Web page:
Your most important task is a stable euro. On the occasion of the 25th anniversary of the European Central Bank, the monetary watchdogs are resolute in the fight against the currently stubbornly high inflation.
On the occasion of the central bank’s 25th anniversary, ECB President Christine Lagarde emphasized the determination of the euro currency guardians in the fight against the currently high inflation. “After years of low inflation, it is now too high and is likely to remain too high for too long,” Lagarde writes in an article published on Wednesday in newspapers in all 20 euro area countries, according to the European Central Bank. “But we will bring inflation back to our medium-term target of 2%. That’s why we have raised interest rates in record time, will raise them to sufficiently restrictive levels and leave them there for as long as necessary.”
At a ceremony on Wednesday evening, leading politicians want to look back on 25 years of work by the politically independent central bank. Among those expected at the ECB premises in Frankfurt are Federal Chancellor Olaf Scholz (SPD), EU Commission President Ursula von der Leyen, the President of the EU Parliament, Roberta Metsola, and EU Council President Charles Michel.
The beginning of the euro age
The ECB started its work on June 1, 1998. On January 1, 1999, the age of the euro began for 11 of the then 15 member states of the European Union: The European common currency was initially used electronically as a settlement currency alongside the D-Mark, Lira, Schilling and Co. On January 1, 2002, these national currencies disappeared , the euro was brought into circulation in notes and coins. Today, the common currency is the official means of payment for more than 346 million people in 20 EU countries.
The primary task of the ECB: a stable euro. According to the most recent definition, the central bank has achieved its goal of stable prices in the medium term with an inflation rate of two percent in the euro area.
Because inflation has been persistently high for months, after years of zero and negative interest rates, the monetary watchdogs have raised interest rates seven times in a row since July 2022 in an unprecedented series. The key interest rate in the euro area is now 3.75 percent.
Higher interest rates – slower demand
After the latest rate hike in early May, Lagarde made it clear that the ECB was not finished yet: “We know that we still have some ground to make up.” Bundesbank President Joachim Nagel reiterated in a speech on Tuesday evening that, in his view, “several interest rate hikes are necessary” to get inflation under control in the long term. Higher interest rates make loans more expensive, which can curb demand and counteract high inflation rates.
Former ECB President Jean-Claude Trichet expects the central bank to continue to struggle with higher inflation rates. “I see three reasons for higher inflationary pressure in the longer term,” Trichet told the “Handelsblatt” (Wednesday): “First, globalization will no longer ensure lower costs and prices as it has in the past ten years.” The second reason is “growing inequality”, the third is the need to make the economy more climate-friendly.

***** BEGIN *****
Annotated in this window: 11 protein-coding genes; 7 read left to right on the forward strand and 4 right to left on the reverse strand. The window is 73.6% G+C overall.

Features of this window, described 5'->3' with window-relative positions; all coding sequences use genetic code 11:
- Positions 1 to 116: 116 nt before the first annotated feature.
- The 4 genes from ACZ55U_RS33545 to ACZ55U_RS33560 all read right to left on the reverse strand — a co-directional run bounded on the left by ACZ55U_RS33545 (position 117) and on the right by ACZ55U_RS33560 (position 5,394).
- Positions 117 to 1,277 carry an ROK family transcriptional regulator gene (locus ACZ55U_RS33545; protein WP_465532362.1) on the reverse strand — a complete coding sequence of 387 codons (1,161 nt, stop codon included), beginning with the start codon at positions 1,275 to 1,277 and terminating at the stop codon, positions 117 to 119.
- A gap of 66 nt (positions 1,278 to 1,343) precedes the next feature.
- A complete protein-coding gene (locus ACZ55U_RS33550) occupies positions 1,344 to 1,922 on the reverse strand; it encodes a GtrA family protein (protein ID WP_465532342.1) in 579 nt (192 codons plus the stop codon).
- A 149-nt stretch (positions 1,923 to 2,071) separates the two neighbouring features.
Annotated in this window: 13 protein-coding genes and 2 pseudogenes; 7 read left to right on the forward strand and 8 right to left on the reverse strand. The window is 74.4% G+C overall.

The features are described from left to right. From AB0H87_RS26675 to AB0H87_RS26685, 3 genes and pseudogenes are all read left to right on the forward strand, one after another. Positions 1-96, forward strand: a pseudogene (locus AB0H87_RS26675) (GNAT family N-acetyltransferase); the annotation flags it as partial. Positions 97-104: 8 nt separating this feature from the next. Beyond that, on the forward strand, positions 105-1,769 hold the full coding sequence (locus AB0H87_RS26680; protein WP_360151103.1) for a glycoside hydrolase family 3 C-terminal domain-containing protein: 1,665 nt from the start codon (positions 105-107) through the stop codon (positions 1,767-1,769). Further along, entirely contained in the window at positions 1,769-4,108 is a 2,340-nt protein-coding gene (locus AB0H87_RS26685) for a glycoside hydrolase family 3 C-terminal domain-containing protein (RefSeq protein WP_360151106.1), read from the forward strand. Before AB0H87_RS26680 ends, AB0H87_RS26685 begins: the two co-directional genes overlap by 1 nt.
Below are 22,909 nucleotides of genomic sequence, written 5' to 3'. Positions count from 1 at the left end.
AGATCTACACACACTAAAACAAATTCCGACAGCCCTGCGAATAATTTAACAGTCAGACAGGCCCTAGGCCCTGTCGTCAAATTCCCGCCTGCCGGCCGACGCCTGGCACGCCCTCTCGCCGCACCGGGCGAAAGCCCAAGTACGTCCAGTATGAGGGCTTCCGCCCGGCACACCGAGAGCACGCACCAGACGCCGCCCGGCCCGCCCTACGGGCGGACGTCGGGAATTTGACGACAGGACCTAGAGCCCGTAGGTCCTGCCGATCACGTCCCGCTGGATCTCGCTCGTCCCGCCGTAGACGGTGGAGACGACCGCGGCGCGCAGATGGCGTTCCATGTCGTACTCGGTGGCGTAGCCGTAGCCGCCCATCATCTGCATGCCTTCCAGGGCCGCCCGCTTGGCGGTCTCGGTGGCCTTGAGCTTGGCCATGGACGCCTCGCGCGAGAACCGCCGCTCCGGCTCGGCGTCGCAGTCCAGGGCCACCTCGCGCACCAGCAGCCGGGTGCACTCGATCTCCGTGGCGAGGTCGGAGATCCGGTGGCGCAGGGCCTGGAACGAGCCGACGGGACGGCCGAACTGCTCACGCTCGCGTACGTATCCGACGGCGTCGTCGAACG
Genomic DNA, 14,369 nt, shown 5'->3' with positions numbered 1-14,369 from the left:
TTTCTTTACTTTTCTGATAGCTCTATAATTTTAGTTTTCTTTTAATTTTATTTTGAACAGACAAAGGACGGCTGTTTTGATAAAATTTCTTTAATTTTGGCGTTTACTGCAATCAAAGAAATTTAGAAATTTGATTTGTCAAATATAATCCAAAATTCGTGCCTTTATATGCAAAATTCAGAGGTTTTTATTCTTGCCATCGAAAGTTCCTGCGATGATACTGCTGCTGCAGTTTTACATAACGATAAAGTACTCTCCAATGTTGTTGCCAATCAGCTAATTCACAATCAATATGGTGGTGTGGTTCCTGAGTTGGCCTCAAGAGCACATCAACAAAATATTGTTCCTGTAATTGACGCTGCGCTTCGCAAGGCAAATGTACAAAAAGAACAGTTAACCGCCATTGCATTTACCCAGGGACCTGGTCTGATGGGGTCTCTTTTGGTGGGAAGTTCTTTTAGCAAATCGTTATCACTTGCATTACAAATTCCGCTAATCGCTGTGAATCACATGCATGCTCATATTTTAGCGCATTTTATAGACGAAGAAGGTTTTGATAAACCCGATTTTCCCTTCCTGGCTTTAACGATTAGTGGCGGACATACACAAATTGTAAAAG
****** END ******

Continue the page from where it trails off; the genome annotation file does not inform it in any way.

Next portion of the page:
New high-tech banknotes
Lagarde writes: “In a world marked by uncertainty, the European Central Bank has proven to be a reliable anchor of stability and will continue to be so in the future.”
The euro bills should also be and remain reliable. “We are working on issuing a new series of high-tech banknotes to prevent counterfeiting and reduce environmental impact,” ECB Executive Board member Fabio Panetta told French daily Les Echos (Wednesday). Regarding the design of the new banknotes, Panetta said he “would like to see famous Europeans represented on our future banknotes”.
The ECB announced in December 2021 that it would involve the public in the process of redesigning the banknotes. According to information given at the time, the Governing Council of the ECB wants to decide in 2024 on the production of new banknotes and when they could be put into circulation.
Panetta emphasized that the parallel work on a digital version of the common currency does not mean the swan song for cash. “We will make banknotes available to citizens for as long as there is a demand for them.” However, it is conceivable that digitization could lead to cash being marginalized. “That’s why we need a digital euro.”
In October, the Governing Council will decide whether to launch a preparatory phase to develop and test the digital euro, Panetta said. “This phase could last two or three years. If the Governing Council and European lawmakers – member states and members of the European Parliament – agree, we could introduce the digital euro in three or four years.”
On the history of the European Central Bank On the history of the ECB and the Eurosystem ECB on the history of economic and monetary union Time series ECB interest rates ECB purchase programs ECB explanations on inflation ECB definition of price stability Federal Statistical Office on inflation in Germany Eurostat on inflation in the euro area Overview of earlier and current members of the ECB Executive Board ECB about their tasks Information on ECB banking supervision ECB President Lagarde on 25 years of the ECB “Handelsblatt” interview Ex-ECB President Trichet 24.5.2023 (behind payment barrier) Speech text Bundesbank President Joachim Nagel 23.5. 2023